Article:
Dulces de la Rosa, a handmade candy brand founded in 1942, has turned into a major manufacturer of iconic Mexican artisanal sweets. Known for their mazapán and pulparindots candies, the brand can be found in many Mexican family-owned stores. Pulparindots, a candy made from the pulp of the tamarind fruit, flavored with sugar, salt and chili peppers, is a sweet, tangy and spicy treat. The watermelon-flavored pularindots lacked a distinctive watermelon flavor. Nevertheless, the green candies, with a gummy interior, were delicious and slightly spicy. The treat offers a unique flavor to switch up your sweet cravings. You can purchase them on Amazon, a 12-pack for $7.20, or in stores around Chicago. The price point is reasonable, and I definitely recommend it if you want a unique candy.

Bacon chips

Price: $4.99

Origin: Poland

Bacon wheat puffs, from the Polish Lapsy Company, are a part of their selection of natural puff chips. The company has spent 30 years in the market, selling snacks that are free of artificial additives. Many chip varieties and corn puff snacks can be found in Polish grocery stores. The chips’ subtle bacon flavor and smooth-yet-puffy texture make them almost addictive. Their products are popular in most of Europe, and while they are not well known in the United States, they are truly game changing. They’re located in international stores around the country and are relatively inexpensive, a 4-ounce bag selling for roughly $4.99.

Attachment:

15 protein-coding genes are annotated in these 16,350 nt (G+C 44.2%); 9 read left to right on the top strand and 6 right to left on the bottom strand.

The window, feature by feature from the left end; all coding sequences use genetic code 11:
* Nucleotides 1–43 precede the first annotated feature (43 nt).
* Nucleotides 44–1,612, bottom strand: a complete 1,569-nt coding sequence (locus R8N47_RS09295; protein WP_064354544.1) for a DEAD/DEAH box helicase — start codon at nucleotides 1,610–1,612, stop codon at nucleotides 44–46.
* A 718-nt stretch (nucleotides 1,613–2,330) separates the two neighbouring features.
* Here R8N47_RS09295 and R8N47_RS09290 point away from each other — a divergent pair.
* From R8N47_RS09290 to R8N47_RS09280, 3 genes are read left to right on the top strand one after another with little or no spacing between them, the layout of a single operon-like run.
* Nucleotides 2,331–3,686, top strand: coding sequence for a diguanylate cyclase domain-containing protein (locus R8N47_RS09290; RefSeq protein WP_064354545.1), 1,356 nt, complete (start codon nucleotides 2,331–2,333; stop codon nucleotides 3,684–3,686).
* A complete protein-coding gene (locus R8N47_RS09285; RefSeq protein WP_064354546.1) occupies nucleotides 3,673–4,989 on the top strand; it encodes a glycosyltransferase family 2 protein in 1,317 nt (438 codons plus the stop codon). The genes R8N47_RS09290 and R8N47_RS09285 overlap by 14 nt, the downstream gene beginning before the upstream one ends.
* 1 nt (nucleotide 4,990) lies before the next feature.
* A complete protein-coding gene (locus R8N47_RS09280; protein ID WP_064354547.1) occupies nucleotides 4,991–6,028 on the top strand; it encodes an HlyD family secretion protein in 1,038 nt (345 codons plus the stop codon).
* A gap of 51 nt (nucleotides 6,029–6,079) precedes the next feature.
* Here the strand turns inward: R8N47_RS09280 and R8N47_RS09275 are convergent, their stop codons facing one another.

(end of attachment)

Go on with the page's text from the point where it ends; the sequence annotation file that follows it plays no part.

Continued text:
Sweet chili puffs

Price: $9.99

Origin: Egypt

Sweet chili puffs, from the Flaminco Snack Manufacturing Co., are a staple in Egyptian stores. The company, founded in 1977, focuses on creating preservative and trans fat-free vegan corn puffs that still reflect the popular Egyptian snack. This snack has a really nice kick of spice, while remaining sweet and tangy, creating a perfect balance flavor. They are pleasantly puffy with a crisp crunch. Flaminco Snack Manufacturing Co. has countless other flavors for their puffs – cheese, peanut and meaty grill. Still, perfection comes at a cost: the chips go for roughly $9 in snack stores, which is a bit too pricey for me.